In the first category are various contractors' needs, such as transportation and office equipment. While there are a lot of different ways to work as a handyman, most workers in the field need a truck with secure toolboxes, good communication gear for communicating with dispatch, and clothing that's appropriate for the work environments you're likely to be in. Give a lot of thought to the backup, spare, and emergency equipment you should carry on the truck. This includes:

  • A first aid kit
  • Flares
  • A spare tire, jack, sealant kit, and other tire change equipment
  • Orange caution cones
  • At least one handheld radio and fresh batteries
  • Protective equipment, including gloves, knee pads, steel-toed shoes, protective headgear, goggles, and a respirator

Your handyman business is likely to be active in the field, but it helps to have some kind of home base from which you can manage paperwork, billing, and other office tasks. Ideally, this office should have a reliable computer, all-in-one office machine, and general office supplies. Try to set up a desk area where you can focus on your paperwork, even if you plan to work from a room in your home. Consider setting up a dedicated office phone and some kind of postage management system. If you operate a website for marketing your handyman business, it might be worth your time to set up your own server to host the site or at least invest in a spare hard drive to securely store company data.

Tools Of The Trade

In addition to the general office and field equipment you need to have, there are a lot of items specific to the handyman's trade that you should have on day one of your company's operation. The tools handymen use are usually similar to the tools any contractor would keep on the truck. Where they differ is in the range of different tools you need to carry. A carpenter, for example, is unlikely to need a pipe wrench, while a plumber rarely needs a lumber saw. Because your work as a handyman probably includes all sorts of different jobs, from woodworking to pipe fitting and electrical repairs, you probably need a decent cross-section of tools from all of these fields. Common handyman tools include:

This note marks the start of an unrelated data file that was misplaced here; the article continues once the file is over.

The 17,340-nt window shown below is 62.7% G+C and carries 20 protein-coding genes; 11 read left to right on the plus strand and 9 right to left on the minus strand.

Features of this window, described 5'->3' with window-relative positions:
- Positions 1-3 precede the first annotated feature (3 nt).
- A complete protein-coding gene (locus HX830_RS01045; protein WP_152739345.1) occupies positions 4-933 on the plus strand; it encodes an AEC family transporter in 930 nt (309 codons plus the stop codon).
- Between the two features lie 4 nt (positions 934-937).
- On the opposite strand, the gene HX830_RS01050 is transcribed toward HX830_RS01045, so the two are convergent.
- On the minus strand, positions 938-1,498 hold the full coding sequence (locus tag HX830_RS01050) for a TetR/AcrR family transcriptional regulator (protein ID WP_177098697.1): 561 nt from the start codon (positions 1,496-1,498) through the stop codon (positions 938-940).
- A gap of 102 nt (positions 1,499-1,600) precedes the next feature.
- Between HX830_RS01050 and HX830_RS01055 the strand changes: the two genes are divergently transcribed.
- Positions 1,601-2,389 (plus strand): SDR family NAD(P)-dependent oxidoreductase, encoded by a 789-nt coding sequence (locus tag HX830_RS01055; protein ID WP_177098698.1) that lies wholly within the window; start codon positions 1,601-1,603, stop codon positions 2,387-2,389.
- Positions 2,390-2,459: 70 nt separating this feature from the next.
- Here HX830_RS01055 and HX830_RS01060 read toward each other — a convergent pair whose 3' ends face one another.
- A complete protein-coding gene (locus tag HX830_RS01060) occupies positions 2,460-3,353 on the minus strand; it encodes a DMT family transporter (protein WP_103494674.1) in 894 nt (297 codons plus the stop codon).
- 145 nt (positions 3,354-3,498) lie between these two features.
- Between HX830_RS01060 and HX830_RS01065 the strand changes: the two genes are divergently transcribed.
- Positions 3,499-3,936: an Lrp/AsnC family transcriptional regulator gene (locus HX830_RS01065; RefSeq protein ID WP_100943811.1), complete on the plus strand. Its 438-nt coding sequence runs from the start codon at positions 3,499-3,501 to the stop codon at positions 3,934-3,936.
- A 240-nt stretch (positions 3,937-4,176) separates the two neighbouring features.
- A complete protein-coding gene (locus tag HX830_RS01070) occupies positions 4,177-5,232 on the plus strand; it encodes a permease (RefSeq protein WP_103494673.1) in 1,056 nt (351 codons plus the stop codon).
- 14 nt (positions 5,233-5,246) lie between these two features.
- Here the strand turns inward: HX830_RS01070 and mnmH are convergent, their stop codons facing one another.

• Hammers, saws, screwdrivers, and other typical toolkit items
  • Specialized items, such as calipers, electrical resistometers, stud finders, and various plumbing, electrical, and repair tools
  • Tape measures, laser levels, and other measuring equipment

Ongoing Handyman Expenses

Your handyman business expenses don't stop when the truck is full of tools. Most handyman businesses have some unavoidable ongoing expenses you should budget for.

Operating Expenses

Handymen who are out working in the field have unavoidable costs related to their mobility. The truck always needs gas, for example, and the insurance is usually due every month. Wear and tear on the vehicle can generally be written off on the company's taxes, but it still costs extra for maintenance and repair. Internet and phone service are also potentially costly but necessary office expenses you have to budget for.

Continuing Education

Most states only license contractors for a limited time, usually just a few years. To recertify, you probably have to log a minimum number of hours in refresher training in each of the areas your work requires. Because your work as a handyman is so varied, this can be a serious continuing expense but one that definitely pays for itself in time.

Whether you're just starting out or you've been working as a handyman for years, starting your own fixer business can be an exciting and demanding step up in your trade. Plan ahead, get the training and equipment you need, and don't hesitate to form partnerships that can bring you more leads in the future and starting a handyman business can be one of the most rewarding things you've ever done.

handyman business can be a big step forward for contractors. Professionals who excel at jack-of-all-trades work often find handyman work rewarding and profitable. Before you hit the road with your new company, however, it can be helpful to pick up a few pointers on how to start a handyman business with what you have available.